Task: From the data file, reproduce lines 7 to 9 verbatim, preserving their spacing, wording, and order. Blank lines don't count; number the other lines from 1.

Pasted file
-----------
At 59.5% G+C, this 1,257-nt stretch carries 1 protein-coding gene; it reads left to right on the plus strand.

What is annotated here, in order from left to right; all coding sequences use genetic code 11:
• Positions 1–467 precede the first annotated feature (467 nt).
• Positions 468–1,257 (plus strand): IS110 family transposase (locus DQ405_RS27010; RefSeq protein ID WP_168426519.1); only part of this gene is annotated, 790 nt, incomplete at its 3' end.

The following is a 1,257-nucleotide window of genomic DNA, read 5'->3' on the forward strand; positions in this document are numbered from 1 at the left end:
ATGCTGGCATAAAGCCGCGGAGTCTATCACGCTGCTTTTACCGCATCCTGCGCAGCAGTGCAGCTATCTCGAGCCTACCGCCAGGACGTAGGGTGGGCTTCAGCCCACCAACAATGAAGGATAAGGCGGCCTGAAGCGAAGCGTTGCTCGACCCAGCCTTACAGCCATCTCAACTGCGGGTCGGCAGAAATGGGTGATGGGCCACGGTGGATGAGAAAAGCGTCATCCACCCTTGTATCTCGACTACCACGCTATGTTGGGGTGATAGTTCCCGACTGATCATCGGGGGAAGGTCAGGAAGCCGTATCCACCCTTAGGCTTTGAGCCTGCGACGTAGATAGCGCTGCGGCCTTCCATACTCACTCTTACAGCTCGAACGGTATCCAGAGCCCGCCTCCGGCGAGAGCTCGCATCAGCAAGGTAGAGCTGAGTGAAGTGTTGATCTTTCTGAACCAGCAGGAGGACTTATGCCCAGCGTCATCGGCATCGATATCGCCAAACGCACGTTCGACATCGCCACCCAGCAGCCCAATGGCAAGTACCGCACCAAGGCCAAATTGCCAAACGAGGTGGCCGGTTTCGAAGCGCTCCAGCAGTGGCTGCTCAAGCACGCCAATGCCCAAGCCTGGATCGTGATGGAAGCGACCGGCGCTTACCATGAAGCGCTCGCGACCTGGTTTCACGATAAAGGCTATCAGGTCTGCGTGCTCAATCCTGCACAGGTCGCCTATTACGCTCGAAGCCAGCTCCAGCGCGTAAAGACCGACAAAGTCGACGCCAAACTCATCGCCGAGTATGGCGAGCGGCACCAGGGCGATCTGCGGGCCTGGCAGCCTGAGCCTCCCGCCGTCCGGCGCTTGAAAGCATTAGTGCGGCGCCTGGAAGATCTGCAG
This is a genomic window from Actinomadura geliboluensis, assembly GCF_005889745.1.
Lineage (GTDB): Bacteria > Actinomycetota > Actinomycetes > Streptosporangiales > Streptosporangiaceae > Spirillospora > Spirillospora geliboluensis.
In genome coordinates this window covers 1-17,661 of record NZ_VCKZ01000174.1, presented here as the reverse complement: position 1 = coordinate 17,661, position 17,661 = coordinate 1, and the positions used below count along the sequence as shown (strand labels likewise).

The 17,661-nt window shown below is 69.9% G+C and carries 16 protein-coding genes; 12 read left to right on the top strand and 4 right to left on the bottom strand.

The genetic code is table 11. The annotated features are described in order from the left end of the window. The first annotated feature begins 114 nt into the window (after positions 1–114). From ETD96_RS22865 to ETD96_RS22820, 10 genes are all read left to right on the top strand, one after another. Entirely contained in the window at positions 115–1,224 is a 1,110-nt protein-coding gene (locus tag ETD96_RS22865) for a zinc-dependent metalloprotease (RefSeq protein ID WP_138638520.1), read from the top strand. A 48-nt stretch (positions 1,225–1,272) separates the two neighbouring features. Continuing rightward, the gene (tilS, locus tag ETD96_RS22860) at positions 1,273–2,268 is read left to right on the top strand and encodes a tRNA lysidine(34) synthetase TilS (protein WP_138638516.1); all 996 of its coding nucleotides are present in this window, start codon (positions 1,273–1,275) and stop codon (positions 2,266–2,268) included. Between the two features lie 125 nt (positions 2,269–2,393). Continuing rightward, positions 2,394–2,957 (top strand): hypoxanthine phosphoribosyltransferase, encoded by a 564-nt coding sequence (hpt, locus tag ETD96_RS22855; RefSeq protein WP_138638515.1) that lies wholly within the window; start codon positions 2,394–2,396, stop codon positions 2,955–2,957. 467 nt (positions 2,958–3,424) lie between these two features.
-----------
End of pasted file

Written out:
This is a genomic window from Actinomadura geliboluensis, assembly GCF_005889745.1.
Lineage (GTDB): Bacteria > Actinomycetota > Actinomycetes > Streptosporangiales > Streptosporangiaceae > Spirillospora > Spirillospora geliboluensis.
In genome coordinates this window covers 1-17,661 of record NZ_VCKZ01000174.1, presented here as the reverse complement: position 1 = coordinate 17,661, position 17,661 = coordinate 1, and the positions used below count along the sequence as shown (strand labels likewise).